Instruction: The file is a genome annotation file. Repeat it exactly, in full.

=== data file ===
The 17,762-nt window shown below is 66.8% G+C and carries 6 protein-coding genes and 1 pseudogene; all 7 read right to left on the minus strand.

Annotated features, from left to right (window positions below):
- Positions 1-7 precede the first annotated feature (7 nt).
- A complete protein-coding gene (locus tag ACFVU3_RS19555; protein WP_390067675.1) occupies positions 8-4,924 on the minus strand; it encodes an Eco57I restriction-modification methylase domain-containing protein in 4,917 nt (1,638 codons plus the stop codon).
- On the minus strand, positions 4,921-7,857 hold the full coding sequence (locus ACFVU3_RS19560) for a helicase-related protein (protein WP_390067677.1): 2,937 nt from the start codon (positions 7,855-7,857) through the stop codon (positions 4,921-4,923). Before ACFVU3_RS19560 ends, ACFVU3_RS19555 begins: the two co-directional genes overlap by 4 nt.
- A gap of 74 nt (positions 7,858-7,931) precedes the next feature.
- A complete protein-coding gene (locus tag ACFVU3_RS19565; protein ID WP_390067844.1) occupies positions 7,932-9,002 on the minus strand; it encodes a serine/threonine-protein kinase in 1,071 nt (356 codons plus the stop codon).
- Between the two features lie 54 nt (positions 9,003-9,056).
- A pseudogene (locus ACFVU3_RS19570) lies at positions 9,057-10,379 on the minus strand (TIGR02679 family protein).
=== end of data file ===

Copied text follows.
The 17,762-nt window shown below is 66.8% G+C and carries 6 protein-coding genes and 1 pseudogene; all 7 read right to left on the minus strand.

Annotated features, from left to right (window positions below):
- Positions 1-7 precede the first annotated feature (7 nt).
- A complete protein-coding gene (locus tag ACFVU3_RS19555; protein WP_390067675.1) occupies positions 8-4,924 on the minus strand; it encodes an Eco57I restriction-modification methylase domain-containing protein in 4,917 nt (1,638 codons plus the stop codon).
- On the minus strand, positions 4,921-7,857 hold the full coding sequence (locus ACFVU3_RS19560) for a helicase-related protein (protein WP_390067677.1): 2,937 nt from the start codon (positions 7,855-7,857) through the stop codon (positions 4,921-4,923). Before ACFVU3_RS19560 ends, ACFVU3_RS19555 begins: the two co-directional genes overlap by 4 nt.
- A gap of 74 nt (positions 7,858-7,931) precedes the next feature.
- A complete protein-coding gene (locus tag ACFVU3_RS19565; protein ID WP_390067844.1) occupies positions 7,932-9,002 on the minus strand; it encodes a serine/threonine-protein kinase in 1,071 nt (356 codons plus the stop codon).
- Between the two features lie 54 nt (positions 9,003-9,056).
- A pseudogene (locus ACFVU3_RS19570) lies at positions 9,057-10,379 on the minus strand (TIGR02679 family protein).